Battle over public option fuels war of words
By Ernest Luning
A war of words — and dueling petitions — erupted this week between the Democratic primary candidates for Colorado’s U.S. Senate seat over whether the Senate should try to add a government-sponsored insurance option to a measure intended to fix the massive health care bill already signed into law. Both U.S. Sen. Michael Bennet and the challenger, former Colorado House Speaker Andrew Romanoff, ramped up the rhetoric as the week progressed, accusing each other of undermining efforts to reform the nation’s health care system.
Democratic U.S. Senate candidate Andrew Romanoff called on U.S. Sen. Michael Bennet to revive the public insurance option.
Photo by Ernest Luning/The Colorado Statesman
Starting last week, when it became apparent Congress might actually pass the $940 billion Patient Protection and Affordable Care Act, Romanoff called on Bennet to introduce the “public option” as an amendment to the reconciliation bill sent over by the House after it passed the Senate’s version of health care legislation Sunday night.
The public option, a version of which the House passed in December, didn’t make it into the final Senate bill approved on Christmas Eve because some Democrats opposed it, but, supporters argue, its chances of passing improve if it’s included in a reconciliation bill, which can’t be filibustered and only needs a majority voting in favor.
But as the vote neared, even Sen. Bernie Sanders, a Vermont Socialist and one of the strongest backers in the Senate for a public option, backed down from an earlier promise to force a vote during reconciliation, citing his desire to get the health care bill passed without delay or risk of derailment.
Before the House voted — clinching a hard-fought 220-215 win passing the legislation — congressional and Obama administration negotiators agreed on a set of compromises between the two chambers’ health care bills, with Senate leadership promising to deliver the votes for a reconciliation package that would originate in the House.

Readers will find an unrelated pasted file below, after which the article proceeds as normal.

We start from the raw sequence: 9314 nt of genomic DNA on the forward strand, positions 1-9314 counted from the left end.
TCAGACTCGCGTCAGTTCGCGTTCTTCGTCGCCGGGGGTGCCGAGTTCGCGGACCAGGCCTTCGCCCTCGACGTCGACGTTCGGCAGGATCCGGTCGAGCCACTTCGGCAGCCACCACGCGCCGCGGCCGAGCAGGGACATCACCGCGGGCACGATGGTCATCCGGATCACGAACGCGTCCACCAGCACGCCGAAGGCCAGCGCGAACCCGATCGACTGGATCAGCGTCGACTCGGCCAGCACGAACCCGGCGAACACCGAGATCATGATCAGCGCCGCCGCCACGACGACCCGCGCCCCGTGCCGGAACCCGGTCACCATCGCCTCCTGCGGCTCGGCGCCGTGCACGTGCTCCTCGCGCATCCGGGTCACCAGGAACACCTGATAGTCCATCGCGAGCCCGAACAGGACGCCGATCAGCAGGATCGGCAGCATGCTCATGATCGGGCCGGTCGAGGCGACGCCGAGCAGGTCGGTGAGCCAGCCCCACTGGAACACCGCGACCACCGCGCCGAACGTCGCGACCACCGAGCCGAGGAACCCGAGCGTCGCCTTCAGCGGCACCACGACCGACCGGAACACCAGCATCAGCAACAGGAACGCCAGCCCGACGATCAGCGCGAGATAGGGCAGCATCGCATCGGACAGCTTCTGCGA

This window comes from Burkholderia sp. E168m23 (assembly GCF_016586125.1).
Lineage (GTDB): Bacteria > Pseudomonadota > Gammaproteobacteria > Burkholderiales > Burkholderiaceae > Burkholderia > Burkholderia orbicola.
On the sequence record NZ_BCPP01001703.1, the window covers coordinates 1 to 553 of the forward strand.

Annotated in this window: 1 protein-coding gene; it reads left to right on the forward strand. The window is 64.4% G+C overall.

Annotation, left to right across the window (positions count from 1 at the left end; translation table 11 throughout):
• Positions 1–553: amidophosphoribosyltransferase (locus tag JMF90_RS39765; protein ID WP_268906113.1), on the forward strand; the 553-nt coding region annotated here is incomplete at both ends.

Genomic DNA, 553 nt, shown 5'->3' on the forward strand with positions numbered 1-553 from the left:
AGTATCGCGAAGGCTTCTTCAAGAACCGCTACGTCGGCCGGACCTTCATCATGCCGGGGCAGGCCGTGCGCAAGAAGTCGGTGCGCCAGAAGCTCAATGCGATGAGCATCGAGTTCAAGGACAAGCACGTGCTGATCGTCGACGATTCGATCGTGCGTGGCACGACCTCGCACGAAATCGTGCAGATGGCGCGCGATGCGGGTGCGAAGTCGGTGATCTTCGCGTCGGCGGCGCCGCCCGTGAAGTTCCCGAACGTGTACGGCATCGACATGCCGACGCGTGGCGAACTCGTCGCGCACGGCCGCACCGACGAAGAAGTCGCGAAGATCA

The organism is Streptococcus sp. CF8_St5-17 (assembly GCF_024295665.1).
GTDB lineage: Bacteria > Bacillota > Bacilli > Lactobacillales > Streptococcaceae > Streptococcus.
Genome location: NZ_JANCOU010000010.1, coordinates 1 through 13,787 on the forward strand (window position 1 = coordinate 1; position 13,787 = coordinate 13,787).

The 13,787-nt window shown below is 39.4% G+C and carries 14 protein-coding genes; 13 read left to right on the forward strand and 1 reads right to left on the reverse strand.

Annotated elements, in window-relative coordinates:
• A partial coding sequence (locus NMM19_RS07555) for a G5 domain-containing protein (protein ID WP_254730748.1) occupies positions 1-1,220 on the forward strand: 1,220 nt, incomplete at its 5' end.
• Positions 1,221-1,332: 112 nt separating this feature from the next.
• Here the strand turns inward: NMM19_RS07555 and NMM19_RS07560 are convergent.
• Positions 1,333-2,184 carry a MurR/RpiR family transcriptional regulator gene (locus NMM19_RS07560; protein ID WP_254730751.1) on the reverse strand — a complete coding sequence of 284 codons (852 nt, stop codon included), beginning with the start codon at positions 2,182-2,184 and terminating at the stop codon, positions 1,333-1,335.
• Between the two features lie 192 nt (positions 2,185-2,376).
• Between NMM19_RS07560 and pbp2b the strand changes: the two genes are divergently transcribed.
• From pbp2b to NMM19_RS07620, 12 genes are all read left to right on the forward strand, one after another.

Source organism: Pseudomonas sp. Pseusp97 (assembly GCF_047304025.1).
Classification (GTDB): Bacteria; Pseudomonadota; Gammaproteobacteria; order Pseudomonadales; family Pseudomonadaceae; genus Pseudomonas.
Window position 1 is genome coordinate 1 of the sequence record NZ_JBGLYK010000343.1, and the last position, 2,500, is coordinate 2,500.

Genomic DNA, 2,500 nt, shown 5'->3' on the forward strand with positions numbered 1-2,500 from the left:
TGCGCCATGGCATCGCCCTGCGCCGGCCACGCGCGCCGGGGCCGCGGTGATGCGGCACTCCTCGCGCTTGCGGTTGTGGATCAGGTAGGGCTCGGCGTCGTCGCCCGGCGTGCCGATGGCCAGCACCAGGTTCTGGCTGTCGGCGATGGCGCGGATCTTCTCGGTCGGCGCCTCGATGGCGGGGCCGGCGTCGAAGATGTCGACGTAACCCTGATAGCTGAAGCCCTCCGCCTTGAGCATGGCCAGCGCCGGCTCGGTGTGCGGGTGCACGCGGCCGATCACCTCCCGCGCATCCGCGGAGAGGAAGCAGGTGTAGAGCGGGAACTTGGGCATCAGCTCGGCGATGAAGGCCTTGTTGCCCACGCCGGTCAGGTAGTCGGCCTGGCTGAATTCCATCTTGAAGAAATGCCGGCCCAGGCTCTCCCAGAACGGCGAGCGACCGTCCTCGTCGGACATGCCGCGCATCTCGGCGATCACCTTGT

Under Senate rules, a simple majority can adopt reconciliation bills — which can include certain legislative fixes designed to reduce the deficit — bypassing the need for the 60-vote super-majority Democrats gave up when Republican Scott Brown won election in January to the late Sen. Edward Kennedy’s Massachusetts seat.
Calling himself a “strong proponent of a public option” and noting he had “taken a lot of heat for it,” Bennet declared during Senate debate Wednesday that the public option wasn’t dead, it was just resting.
“A lot of us did all we could to convince the House to include it in this bill and we were disappointed when they didn’t,” Bennet said. “And we’re going to continue to fight for it until we get a vote. We will have our vote on a public option. But I will not risk the well being of Coloradans to do it, and I will not play into the hands of those who want to kill the bill.”
Not good enough, Romanoff charged.
“Last month, several members of the Senate — a majority by some reports — asked the Senate to restore the public option by taking an up-or-down vote in this process,” Romanoff told The Colorado Statesman in an interview Tuesday, referring to an effort led by Bennet before this week’s votes.
“They have a chance to do that this week but they seem to have had a change of heart,” he continued. “They say we can’t do that because taking a vote on the public option will kill the bill. That defies logic. The bill is law. I actually don’t understand this argument at all, and I think there must be some other reason for their decision to prevent an up-or-down vote and go back on what they offered in a letter last month.”